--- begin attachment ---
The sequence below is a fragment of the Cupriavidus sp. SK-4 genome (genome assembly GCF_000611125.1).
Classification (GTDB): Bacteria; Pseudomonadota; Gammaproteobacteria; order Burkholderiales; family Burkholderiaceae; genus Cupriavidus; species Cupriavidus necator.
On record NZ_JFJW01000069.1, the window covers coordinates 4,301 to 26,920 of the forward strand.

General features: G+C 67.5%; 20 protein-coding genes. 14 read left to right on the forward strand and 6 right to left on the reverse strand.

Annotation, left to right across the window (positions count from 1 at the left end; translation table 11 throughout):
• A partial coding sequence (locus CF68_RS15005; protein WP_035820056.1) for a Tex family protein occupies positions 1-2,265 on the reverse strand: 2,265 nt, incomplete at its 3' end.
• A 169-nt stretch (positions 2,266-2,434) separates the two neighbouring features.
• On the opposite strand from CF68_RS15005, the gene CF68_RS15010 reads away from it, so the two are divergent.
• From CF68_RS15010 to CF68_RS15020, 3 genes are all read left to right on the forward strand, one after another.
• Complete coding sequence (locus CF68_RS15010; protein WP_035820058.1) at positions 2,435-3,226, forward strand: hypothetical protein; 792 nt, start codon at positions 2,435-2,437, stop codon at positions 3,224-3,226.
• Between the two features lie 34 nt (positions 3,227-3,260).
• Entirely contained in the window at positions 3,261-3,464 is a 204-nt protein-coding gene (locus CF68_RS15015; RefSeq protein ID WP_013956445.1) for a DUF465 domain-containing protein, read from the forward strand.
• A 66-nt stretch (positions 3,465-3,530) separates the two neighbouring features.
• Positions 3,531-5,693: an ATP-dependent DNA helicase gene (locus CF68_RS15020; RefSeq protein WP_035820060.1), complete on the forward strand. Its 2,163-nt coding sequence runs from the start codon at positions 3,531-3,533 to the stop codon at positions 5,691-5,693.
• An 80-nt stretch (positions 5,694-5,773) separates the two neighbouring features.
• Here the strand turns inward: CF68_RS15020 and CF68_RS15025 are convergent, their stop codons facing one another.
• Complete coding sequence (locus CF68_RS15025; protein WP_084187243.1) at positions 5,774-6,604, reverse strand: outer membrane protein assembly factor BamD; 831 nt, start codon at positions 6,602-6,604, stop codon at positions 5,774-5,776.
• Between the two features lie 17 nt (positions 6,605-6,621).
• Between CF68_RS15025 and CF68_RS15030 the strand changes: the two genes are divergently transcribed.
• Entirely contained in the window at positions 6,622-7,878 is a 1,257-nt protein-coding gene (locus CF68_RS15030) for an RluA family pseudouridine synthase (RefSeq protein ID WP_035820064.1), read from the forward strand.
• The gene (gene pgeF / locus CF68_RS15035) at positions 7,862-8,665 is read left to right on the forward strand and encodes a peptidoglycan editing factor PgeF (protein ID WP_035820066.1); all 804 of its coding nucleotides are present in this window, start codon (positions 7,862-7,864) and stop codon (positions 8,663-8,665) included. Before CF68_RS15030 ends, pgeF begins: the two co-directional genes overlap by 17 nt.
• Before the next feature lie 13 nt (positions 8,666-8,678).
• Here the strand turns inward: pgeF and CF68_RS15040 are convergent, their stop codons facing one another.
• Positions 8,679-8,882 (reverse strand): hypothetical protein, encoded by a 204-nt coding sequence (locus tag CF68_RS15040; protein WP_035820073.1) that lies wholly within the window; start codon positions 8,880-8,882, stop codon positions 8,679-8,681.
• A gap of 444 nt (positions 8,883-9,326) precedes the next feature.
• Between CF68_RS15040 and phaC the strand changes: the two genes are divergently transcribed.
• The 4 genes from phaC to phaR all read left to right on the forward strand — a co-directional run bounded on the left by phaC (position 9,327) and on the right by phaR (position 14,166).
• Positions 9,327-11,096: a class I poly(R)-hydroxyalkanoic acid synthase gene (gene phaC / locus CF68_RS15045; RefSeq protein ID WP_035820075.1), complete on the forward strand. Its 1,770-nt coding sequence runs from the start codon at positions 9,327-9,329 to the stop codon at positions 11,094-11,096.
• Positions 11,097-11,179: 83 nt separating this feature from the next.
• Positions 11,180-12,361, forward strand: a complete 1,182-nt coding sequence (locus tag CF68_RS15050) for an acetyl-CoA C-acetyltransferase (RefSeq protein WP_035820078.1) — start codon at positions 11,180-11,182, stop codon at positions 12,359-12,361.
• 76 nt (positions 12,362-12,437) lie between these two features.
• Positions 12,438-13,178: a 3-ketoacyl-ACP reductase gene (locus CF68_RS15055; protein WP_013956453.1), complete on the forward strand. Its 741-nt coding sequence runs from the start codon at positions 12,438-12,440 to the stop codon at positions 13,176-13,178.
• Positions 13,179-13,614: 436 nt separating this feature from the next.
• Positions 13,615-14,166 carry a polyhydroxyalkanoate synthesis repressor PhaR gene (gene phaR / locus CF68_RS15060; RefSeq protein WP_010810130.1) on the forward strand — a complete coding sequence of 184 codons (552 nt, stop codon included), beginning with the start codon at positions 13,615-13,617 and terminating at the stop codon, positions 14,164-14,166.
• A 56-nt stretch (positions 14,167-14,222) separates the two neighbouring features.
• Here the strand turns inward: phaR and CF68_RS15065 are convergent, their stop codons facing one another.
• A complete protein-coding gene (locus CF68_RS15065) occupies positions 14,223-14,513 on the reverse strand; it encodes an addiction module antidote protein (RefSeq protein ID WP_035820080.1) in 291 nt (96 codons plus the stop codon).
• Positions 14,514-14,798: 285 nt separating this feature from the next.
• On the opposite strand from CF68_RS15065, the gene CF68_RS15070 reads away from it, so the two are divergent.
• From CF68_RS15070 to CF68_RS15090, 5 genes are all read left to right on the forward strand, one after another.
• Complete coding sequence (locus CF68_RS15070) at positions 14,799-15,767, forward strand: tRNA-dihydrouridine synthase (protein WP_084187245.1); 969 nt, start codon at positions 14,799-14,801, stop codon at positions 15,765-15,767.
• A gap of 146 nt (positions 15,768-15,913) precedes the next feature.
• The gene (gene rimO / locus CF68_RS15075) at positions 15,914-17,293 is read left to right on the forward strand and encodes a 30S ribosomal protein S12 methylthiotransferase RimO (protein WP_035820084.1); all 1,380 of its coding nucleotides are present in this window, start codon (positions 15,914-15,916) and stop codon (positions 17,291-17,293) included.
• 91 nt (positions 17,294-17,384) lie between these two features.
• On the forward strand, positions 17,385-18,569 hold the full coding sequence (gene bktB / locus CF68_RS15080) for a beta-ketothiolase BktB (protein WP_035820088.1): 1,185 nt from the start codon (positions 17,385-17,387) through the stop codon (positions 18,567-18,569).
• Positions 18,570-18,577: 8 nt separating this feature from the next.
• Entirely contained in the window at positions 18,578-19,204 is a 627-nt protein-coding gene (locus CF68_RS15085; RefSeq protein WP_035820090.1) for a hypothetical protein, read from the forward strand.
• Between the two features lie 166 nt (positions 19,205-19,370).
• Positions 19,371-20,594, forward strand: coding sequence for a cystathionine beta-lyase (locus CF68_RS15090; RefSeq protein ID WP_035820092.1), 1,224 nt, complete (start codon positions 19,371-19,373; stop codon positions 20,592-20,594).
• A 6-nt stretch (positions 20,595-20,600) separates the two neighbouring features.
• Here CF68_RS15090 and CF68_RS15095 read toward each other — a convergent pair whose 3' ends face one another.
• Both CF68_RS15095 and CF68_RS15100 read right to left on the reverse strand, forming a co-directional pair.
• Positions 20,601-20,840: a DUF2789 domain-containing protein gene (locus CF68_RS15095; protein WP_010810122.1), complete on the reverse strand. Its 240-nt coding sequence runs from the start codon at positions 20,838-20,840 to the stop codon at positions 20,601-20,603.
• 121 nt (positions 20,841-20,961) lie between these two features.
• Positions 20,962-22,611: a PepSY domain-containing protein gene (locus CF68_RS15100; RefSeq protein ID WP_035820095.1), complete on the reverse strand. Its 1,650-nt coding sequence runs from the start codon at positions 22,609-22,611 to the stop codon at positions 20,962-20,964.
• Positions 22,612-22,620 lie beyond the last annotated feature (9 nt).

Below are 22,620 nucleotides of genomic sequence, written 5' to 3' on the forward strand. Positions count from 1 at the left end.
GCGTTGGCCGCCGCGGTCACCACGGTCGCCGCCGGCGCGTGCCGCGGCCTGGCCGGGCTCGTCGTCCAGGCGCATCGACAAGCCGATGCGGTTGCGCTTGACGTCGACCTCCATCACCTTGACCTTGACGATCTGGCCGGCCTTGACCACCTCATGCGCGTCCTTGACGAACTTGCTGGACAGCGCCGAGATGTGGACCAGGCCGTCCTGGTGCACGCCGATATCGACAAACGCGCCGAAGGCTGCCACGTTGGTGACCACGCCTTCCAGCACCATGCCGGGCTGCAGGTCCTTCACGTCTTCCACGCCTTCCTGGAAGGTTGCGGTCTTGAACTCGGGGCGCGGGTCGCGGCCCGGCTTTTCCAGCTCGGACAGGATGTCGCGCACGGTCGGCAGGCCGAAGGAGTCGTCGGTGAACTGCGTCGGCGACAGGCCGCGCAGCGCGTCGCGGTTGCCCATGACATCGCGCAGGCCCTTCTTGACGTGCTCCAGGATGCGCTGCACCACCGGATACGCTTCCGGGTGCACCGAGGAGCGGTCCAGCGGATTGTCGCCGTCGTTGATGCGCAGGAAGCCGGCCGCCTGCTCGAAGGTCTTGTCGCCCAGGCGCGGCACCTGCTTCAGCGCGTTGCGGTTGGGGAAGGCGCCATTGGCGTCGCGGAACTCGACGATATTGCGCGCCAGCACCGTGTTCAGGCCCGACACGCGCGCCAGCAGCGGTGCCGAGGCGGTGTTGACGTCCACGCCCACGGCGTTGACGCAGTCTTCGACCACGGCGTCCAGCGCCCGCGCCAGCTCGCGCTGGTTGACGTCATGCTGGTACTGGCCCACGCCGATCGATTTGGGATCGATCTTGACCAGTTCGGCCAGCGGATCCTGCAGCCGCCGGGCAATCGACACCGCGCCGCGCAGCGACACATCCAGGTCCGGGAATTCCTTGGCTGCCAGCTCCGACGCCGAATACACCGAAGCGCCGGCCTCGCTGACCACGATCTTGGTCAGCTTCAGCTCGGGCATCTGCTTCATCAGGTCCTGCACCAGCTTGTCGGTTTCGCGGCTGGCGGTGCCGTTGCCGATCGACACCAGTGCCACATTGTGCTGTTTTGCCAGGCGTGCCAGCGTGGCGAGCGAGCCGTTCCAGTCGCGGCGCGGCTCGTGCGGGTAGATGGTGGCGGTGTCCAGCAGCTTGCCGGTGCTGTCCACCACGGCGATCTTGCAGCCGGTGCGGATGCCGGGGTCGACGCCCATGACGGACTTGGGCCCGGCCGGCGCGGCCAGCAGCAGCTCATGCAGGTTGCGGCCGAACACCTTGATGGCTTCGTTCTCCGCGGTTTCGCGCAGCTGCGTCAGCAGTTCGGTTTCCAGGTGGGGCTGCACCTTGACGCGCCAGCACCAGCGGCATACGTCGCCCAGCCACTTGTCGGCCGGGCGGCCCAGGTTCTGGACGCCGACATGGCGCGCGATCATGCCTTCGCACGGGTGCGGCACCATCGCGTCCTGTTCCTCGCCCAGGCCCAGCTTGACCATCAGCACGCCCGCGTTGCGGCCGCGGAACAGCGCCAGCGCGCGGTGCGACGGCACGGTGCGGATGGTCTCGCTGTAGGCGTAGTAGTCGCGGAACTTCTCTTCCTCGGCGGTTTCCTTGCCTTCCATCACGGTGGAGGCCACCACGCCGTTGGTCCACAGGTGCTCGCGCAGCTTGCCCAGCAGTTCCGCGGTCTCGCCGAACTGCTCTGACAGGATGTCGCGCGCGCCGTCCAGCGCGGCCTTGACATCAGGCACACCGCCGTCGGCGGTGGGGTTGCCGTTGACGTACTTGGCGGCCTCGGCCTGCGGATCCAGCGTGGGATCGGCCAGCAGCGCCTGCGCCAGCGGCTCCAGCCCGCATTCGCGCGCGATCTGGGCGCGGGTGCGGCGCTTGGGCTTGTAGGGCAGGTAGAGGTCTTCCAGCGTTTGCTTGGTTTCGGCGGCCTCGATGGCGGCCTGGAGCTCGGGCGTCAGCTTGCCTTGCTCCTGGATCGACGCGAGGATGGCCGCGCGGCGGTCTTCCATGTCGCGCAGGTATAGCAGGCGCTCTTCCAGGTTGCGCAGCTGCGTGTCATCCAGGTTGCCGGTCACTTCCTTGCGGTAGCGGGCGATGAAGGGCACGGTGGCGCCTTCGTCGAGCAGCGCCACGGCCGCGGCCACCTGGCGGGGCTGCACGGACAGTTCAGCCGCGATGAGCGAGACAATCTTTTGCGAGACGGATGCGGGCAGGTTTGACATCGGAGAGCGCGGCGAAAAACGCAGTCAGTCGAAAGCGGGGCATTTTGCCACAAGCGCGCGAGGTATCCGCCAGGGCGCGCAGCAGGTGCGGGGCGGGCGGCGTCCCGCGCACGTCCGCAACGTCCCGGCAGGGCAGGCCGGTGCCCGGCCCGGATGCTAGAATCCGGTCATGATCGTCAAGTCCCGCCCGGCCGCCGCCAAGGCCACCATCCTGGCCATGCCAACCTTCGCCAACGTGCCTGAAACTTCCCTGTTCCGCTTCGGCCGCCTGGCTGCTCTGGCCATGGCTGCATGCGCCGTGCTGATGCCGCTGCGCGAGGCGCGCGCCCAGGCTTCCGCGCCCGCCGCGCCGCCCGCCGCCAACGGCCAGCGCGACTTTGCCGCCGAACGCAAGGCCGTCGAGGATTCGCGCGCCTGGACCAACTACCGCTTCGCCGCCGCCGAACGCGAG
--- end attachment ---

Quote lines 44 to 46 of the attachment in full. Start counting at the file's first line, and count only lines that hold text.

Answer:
• 91 nt (positions 17,294-17,384) lie between these two features.
• On the forward strand, positions 17,385-18,569 hold the full coding sequence (gene bktB / locus CF68_RS15080) for a beta-ketothiolase BktB (protein WP_035820088.1): 1,185 nt from the start codon (positions 17,385-17,387) through the stop codon (positions 18,567-18,569).
• Positions 18,570-18,577: 8 nt separating this feature from the next.